Directional self-locomotion of active droplets enabled by nematic environment


Active matter composed of self-propelled interacting units holds a major promise for the extraction of useful work from its seemingly chaotic dynamics. Streamlining active matter is especially important at the microscale, where the viscous forces prevail over inertia and transport requires a non-reciprocal motion. Here we report that microscopic active droplets representing aqueous dispersions of swimming bacteria Bacillus subtilis become unidirectionally motile when placed in an inactive nematic liquid-crystal medium. Random motion of bacteria inside the droplet is rectified into a directional self-locomotion of the droplet by the polar director structure that the droplet creates in the surrounding nematic through anisotropic molecular interactions at its surface. Droplets without active swimmers show no net displacement. The trajectory of the active droplet can be predesigned by patterning the molecular orientation of the nematic. The effect demonstrates that broken spatial symmetry of the medium can be the reason for and the means to control directional microscale transport.

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Fig. 1: Self-propelled active HH droplets.
Fig. 2: Active droplet accompanied by an SR.
Fig. 3: Circular trajectories of active HH droplets in a nematic with a circular prepatterned director.
Fig. 4: Activity triggered flows inside and outside the HH droplet.

Data availability

Source data for Figs. 1d–i, 2c–f and 4c, f are available with this paper. All other data that support the plots within this paper and other findings of this study are available from the corresponding author upon reasonable request.


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We thank B. Li, S. Shiyanovskii and participants of UC Santa Barbara Kavli Institute for Theoretical Physics (KITP) programme ‘Active 20: Symmetry, Thermodynamics, and Topology in Active Matter’ for fruitful discussions. The work is supported by NSF grants DMR-1905053 (analysis of dynamics), CMMI-1663394 (preparation of plasmonic metamasks for patterned cells), DMS-1729509 (preparation of bacterial dispersions), and by Office of Sciences, DOE, grant DE-SC0019105 (development of the alignment layers). This research was completed while M.R., H.B. and O.D.L. participated in KITP Active 20 programme, supported in part by the NSF grant PHY-1748958 and NIH grant R25GM067110.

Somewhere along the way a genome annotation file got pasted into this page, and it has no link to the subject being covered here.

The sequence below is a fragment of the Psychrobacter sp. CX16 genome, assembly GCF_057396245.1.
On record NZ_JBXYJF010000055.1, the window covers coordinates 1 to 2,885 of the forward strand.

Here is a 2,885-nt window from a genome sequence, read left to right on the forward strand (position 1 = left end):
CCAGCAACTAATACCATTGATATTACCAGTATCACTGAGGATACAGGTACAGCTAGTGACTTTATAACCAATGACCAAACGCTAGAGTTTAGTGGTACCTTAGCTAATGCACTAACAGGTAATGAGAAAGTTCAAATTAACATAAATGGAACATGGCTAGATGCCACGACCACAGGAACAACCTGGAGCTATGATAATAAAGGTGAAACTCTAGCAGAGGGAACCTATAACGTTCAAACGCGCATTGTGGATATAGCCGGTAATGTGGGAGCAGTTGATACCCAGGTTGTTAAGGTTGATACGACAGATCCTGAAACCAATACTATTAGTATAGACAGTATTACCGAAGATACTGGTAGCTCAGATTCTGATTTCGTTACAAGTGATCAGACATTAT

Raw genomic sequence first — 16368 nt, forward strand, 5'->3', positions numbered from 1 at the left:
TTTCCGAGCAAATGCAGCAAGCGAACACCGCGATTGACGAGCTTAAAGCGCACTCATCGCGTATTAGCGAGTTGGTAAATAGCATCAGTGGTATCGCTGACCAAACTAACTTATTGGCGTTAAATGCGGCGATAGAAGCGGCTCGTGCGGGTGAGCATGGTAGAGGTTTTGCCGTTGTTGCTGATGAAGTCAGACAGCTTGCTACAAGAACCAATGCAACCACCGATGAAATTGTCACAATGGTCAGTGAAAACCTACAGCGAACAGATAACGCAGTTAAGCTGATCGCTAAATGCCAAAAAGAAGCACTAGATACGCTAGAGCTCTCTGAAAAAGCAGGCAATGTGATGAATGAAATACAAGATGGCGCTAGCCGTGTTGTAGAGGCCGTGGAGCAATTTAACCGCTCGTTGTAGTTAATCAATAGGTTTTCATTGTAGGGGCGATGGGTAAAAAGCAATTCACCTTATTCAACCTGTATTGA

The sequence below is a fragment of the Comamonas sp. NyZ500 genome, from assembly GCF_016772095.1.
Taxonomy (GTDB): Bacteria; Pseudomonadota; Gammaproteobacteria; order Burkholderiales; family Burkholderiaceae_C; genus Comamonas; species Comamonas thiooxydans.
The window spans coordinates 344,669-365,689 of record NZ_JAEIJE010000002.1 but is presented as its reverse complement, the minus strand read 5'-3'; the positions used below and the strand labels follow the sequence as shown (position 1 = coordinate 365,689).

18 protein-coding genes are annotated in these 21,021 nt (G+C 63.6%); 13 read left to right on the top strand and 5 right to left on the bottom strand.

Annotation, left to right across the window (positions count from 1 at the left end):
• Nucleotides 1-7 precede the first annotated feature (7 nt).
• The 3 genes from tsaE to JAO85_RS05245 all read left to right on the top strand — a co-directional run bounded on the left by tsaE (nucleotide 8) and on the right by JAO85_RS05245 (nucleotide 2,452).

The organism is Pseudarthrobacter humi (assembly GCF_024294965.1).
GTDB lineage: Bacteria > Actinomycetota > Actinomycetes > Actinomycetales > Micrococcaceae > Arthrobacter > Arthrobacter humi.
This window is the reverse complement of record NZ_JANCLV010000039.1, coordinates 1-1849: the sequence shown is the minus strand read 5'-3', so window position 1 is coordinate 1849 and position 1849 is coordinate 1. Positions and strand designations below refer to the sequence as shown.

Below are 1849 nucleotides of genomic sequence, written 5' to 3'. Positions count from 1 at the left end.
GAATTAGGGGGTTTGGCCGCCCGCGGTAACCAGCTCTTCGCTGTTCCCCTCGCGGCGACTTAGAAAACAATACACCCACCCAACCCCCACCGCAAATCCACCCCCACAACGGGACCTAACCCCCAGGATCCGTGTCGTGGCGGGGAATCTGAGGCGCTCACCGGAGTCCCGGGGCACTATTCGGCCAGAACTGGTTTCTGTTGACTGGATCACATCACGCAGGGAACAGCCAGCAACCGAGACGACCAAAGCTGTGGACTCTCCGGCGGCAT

Author information




M.R. and H.B. performed the experiments, M.R., H.B., T.T. and O.D.L. analysed the data, O.D.L. conceived and supervised the project, M.R. and O.D.L. wrote the manuscript with the input from all co-authors.

Corresponding author

Correspondence to Oleg D. Lavrentovich.

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The authors declare no competing interests.

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Peer review information Nature Physics thanks Paulo Arratia, M Cristina and Uroš Tkalec for their contribution to the peer review of this work.

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Supplementary information

Supplementary Information

Supplementary text and Fig. 1, and legends for Supplementary Videos 1–4.

Reporting Summary

Supplementary Video 1

Self-locomotion of an active droplet with bacteria B. subtilis of a diameter 2R = 90 μm in a thermotropic nematic liquid crystal. The droplet distorts the director field of the nematic and produces a point-defect hedgehog on the right-hand side. Asymmetry of the director field rectifies the flows outside the droplet and enables a directional propulsion of the active drop with the hedgehog leading the way.

Supplementary Video 2

Self-locomotion of an active droplet with bacteria B. subtilis of a diameter 2R = 130 μm in a thermotropic nematic. The active flows cause large fluctuations of the director field in the surrounding nematic, so that the equatorial ‘Saturn ring’ of a disclination shifts to the right and left. As a result, the quadrupolar symmetry of the nematic around the droplet is broken and the droplet moves in the direction in which the ring shifts. When the Saturn ring is temporarily located in the equatorial plane, the droplet shows no propulsion. At the end, the ring collapses into the point-defect hedgehog and the droplet gains the maximum speed.

Supplementary Video 3

Self-locomotion of four active droplets with bacteria B. subtilis in a thermotropic nematic. The droplets swim along the circular trajectories set by the photoalignment of the nematic medium.

Supplementary Video 4

Fluorescent microscopy of interior flows visualized by fluorescent tracers in a droplet of diameter 2R = 125 μm, c = 20c0. The hyperbolic hedgehog (invisible) is located on the right-hand side of the drop. Fluorescent Suncoast yellow spheres of diameter 200 nm, excitation wavelength 540 nm, emission wavelength 600 nm.

Source data

Source Data Fig. 1

Source data for Fig. 1 d–i.

Source Data Fig. 2

Source data for Fig. 2 c–f.

Source Data Fig. 4

Source data for Fig.1 c,f.

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Rajabi, M., Baza, H., Turiv, T. et al. Directional self-locomotion of active droplets enabled by nematic environment. Nat. Phys. (2020).

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